Your insurance company also can’t restrict which doctors you can to see. Be aware, though, that the insurance company may refuse to pay for treatments that they deem are medically unnecessary. In that case, you have three options:
While it’s important that you are aware of the possibilities, your primary concern should always be your health. Get the treatment you need, ask your doctor to note down the medical reason for prescribed treatments if necessary, and worry about how it factors into your claim later.
Since you don’t have a policy with the insurance company of the other driver, you have no contractual obligations to them. You will need to give them the information to process your claim eventually, but they can’t demand that information from you until you are ready to give it.
For now, all you have to do is notify the insurance company of any party who might be at least partially responsible that the accident occurred. Include your contact information, the date and location of the accident, and the policyholder involved. Whether you notify the insurance company in writing or over the phone, you only have to provide the basic details. You don’t have to provide any official statement about how the accident occurred, what injuries you sustained, or how those injuries are impacting your life. There will be plenty of time for that later, after the treatment phase of your claim is done.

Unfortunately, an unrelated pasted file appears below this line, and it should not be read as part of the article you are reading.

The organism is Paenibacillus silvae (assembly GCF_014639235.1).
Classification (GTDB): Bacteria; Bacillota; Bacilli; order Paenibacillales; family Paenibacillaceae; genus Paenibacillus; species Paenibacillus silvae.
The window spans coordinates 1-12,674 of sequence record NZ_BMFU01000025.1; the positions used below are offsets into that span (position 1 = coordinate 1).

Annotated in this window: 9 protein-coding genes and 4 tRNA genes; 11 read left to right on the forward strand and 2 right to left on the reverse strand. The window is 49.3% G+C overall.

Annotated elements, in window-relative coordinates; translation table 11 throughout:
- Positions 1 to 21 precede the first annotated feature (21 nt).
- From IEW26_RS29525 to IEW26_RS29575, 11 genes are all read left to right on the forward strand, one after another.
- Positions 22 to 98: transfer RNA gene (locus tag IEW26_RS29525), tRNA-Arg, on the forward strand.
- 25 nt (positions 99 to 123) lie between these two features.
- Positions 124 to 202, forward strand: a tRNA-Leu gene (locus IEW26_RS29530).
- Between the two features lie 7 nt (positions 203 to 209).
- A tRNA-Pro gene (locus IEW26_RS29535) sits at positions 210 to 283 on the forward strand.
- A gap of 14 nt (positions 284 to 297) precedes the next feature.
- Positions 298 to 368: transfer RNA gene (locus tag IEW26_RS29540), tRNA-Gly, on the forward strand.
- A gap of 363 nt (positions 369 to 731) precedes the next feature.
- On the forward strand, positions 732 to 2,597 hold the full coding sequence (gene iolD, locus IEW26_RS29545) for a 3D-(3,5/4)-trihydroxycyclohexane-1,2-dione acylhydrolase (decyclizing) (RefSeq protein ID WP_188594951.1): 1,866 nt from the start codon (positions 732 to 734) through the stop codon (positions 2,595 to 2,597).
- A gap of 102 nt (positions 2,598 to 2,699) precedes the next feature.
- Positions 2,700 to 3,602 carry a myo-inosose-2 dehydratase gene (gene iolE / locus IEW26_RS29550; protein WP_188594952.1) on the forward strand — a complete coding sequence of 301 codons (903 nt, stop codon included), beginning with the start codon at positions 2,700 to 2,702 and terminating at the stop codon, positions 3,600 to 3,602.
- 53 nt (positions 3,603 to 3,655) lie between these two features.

Insurance adjusters don’t always play fair. If you’re handling a case on your own, the adjuster may be more likely to manipulate you because he or she knows you don’t have the knowledge and experience of an attorney. To protect yourself from any sneaky tactics that an insurance company could use to decrease your claim, be wary of some potential traps, and always document your conversations and correspondence.
Only discuss your injuries in detail with your doctors. The insurance adjuster is not a medical professional, and even giving them all of the specifics about your injuries wouldn’t aid your recovery in any way. However, if you’re not a member of the medical community yourself, you could make a mistake trying to give complex medical information to an insurance adjuster. Those mistakes could be used to downplay the severity of your injuries or your need for compensation, so that you never receive the settlement you deserve. If you’re in the early stages of recovery, you may not even know the full extent of your injuries yet, much less have a clear prognosis. Just as you shouldn’t talk about your injuries with the other party’s insurance adjuster, avoid authorizing medical records access for this insurance company.